Germany's former chancellor Angela Merkel has said that she sought talks with Russian President Vladimir Putin within the European Council in the summer of 2021, shortly before leaving office in September.
Merkel told the German weekly magazine Spiegel that she and French President Emmanuel Macron wanted to create a new European format for talks.
"But I no longer had the strength to push it through because, after all, everyone knew — 'she's leaving in autumn'," Merkel said in the interview.
Ukraine invasion not a surprise for Merkel
Merkel also said the new format was needed as the 2014 Minsk Agreement, designed to resolve the conflict between Moscow and Kyiv, was no longer effective.
"The Minsk Agreement became empty. In the summer of 2021, after Presidents [Joe] Biden and Putin met, I wanted to set up an independent European discussion format with Putin," said Merkel.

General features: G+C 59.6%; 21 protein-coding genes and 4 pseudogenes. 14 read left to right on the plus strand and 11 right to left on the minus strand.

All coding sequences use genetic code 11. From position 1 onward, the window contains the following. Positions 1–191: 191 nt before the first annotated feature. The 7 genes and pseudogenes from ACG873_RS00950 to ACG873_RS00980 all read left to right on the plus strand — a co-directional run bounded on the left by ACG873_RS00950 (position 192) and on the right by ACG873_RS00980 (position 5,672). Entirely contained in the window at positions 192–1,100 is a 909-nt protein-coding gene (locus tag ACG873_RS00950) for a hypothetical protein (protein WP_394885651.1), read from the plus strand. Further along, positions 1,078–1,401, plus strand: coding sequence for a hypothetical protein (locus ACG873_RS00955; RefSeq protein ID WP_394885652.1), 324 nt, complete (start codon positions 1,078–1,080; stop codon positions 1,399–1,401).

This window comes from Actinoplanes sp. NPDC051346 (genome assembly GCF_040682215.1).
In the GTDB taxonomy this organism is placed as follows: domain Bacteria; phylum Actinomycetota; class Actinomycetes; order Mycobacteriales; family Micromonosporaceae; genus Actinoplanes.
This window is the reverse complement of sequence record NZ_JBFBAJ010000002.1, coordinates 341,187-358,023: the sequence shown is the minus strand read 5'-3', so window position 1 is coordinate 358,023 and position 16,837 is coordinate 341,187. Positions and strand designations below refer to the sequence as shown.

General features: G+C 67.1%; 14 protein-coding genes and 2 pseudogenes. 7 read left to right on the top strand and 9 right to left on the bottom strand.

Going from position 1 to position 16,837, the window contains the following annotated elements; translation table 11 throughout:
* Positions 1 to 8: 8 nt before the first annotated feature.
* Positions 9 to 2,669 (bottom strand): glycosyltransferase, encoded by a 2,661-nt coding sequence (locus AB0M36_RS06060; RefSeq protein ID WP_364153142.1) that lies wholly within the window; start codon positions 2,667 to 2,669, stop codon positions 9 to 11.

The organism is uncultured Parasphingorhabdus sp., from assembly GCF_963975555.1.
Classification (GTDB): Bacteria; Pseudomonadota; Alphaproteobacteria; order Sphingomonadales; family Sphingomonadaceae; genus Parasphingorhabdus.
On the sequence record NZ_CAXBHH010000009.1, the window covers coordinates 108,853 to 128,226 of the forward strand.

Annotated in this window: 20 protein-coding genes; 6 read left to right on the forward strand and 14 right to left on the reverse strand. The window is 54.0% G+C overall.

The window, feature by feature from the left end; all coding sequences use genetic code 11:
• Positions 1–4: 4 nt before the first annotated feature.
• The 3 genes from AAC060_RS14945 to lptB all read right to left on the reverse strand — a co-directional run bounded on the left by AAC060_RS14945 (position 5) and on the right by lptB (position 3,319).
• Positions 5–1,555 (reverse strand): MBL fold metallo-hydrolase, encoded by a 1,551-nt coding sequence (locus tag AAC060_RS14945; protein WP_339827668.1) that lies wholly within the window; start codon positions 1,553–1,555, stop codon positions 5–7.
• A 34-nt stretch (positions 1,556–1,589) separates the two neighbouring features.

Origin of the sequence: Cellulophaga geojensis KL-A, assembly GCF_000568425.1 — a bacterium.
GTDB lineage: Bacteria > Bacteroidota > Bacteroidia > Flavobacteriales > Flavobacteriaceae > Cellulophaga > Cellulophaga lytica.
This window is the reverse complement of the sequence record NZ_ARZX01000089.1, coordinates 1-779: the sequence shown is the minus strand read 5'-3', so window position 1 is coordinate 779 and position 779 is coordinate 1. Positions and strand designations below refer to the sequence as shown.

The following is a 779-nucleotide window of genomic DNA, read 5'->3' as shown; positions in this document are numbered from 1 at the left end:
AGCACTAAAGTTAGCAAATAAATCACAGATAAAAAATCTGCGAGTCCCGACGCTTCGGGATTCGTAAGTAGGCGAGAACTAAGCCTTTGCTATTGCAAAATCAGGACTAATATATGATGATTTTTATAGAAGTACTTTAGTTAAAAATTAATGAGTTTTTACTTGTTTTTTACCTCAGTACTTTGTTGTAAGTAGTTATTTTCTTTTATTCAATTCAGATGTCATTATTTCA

Still, she admits having seen no point in attempting to influence Putin at the end of her chancellorship.
Referring to her last visit to the Kremlin in August 2021, Merkel said she recognized she no longer had clout with Russian counterpart: "The feeling was very clear: 'In terms of power politics, you're through.' For Putin, only power counts."
'Time for a new approach'
The conservative politician announced in 2018 that she intended to retire and not fight for another term as chancellor. She eventually handed over power to left-leaning Chancellor Olaf Scholz in December 2021 after 16 years in power. She is now retired and writing her political memoir.
Talking to the Spiegel, Merkel pointed to her lack of progress on foreign policy near the end of her tenure, including Ukraine, but "also Transnistria and Moldova, Georgia and Abkhazia, Syria and Libya."
"It was time for a new approach," she said.
js/dj (AFP, EFE, Reuters)